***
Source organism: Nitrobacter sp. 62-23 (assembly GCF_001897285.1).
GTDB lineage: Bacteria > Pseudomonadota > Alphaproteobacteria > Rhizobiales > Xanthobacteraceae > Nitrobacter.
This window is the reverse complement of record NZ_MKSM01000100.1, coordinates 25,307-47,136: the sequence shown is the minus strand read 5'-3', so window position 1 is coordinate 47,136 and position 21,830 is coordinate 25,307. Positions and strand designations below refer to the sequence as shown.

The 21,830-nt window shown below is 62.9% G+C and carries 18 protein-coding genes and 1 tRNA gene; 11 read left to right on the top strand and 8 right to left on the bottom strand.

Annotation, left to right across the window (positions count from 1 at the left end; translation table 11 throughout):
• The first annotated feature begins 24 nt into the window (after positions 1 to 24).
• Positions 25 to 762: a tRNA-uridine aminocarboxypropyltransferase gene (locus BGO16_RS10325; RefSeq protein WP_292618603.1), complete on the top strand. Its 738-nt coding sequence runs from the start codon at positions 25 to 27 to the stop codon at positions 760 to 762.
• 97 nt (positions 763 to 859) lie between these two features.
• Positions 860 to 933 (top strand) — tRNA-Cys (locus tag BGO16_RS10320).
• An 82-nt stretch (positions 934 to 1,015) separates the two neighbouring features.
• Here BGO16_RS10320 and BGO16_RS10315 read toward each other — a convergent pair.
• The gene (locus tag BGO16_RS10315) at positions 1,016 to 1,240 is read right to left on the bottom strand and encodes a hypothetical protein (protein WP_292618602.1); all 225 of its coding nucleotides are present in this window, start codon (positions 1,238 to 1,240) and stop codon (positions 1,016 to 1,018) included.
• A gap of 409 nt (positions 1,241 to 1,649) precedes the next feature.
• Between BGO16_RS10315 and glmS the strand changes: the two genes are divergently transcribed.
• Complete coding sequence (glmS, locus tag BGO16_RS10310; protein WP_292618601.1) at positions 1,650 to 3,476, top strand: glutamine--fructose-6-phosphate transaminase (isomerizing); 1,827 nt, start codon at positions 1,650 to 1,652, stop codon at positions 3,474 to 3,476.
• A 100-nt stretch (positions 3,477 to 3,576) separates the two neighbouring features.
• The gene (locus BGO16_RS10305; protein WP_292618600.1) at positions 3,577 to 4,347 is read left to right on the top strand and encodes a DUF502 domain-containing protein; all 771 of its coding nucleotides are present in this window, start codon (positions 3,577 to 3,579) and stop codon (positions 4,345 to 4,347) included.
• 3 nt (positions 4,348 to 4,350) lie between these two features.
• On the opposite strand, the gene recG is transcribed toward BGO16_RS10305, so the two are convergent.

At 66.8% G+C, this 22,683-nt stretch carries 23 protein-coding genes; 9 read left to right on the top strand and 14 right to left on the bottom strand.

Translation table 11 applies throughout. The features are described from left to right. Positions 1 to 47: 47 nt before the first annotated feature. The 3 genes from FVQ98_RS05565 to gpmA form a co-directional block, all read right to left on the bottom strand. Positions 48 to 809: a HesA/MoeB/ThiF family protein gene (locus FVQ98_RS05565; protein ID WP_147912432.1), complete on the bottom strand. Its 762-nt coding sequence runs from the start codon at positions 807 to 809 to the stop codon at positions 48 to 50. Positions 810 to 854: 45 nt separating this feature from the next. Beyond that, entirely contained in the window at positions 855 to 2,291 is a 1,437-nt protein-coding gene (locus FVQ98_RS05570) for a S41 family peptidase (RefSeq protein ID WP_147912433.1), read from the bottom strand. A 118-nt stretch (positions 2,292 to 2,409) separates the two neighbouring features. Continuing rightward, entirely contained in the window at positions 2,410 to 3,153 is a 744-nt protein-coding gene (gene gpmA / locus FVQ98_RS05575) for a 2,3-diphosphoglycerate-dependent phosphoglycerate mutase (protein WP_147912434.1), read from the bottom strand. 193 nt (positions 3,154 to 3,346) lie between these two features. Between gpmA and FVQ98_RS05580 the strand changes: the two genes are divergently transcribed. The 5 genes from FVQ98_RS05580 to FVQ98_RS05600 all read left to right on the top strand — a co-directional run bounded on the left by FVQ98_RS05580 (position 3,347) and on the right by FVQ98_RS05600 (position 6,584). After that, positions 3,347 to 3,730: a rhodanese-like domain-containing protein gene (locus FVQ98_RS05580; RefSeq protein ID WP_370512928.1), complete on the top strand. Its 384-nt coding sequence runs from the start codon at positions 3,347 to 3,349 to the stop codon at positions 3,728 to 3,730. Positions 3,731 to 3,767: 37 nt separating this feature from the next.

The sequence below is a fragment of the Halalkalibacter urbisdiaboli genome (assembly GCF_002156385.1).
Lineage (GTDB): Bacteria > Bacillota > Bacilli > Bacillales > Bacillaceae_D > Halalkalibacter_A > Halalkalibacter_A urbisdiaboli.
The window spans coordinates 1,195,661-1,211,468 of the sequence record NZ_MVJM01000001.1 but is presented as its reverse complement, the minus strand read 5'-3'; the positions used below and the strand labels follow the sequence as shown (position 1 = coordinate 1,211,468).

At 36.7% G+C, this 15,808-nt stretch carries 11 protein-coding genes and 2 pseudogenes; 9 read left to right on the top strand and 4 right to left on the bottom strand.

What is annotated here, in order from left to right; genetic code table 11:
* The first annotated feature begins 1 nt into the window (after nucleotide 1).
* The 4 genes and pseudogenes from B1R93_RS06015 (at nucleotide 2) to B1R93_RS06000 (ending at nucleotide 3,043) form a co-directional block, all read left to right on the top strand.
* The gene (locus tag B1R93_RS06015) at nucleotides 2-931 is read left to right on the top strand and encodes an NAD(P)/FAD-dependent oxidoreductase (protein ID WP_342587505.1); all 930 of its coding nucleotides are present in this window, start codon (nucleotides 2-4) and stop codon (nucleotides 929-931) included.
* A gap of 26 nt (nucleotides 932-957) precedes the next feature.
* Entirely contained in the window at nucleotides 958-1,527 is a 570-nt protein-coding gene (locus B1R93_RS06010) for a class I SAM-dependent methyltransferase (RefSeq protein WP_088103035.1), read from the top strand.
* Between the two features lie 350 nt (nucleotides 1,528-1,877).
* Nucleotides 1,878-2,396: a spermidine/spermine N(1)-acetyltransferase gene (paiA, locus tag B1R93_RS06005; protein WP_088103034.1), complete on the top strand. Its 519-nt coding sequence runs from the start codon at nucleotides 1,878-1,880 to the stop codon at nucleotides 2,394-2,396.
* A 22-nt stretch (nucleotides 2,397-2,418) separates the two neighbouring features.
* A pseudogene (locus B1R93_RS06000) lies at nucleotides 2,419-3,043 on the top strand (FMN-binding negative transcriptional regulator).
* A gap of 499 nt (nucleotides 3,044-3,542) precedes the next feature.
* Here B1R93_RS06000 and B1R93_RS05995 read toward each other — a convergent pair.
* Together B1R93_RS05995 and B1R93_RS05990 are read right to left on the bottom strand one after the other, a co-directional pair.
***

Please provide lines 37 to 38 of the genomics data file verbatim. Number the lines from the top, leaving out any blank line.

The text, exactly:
* Here B1R93_RS06000 and B1R93_RS05995 read toward each other — a convergent pair.
* Together B1R93_RS05995 and B1R93_RS05990 are read right to left on the bottom strand one after the other, a co-directional pair.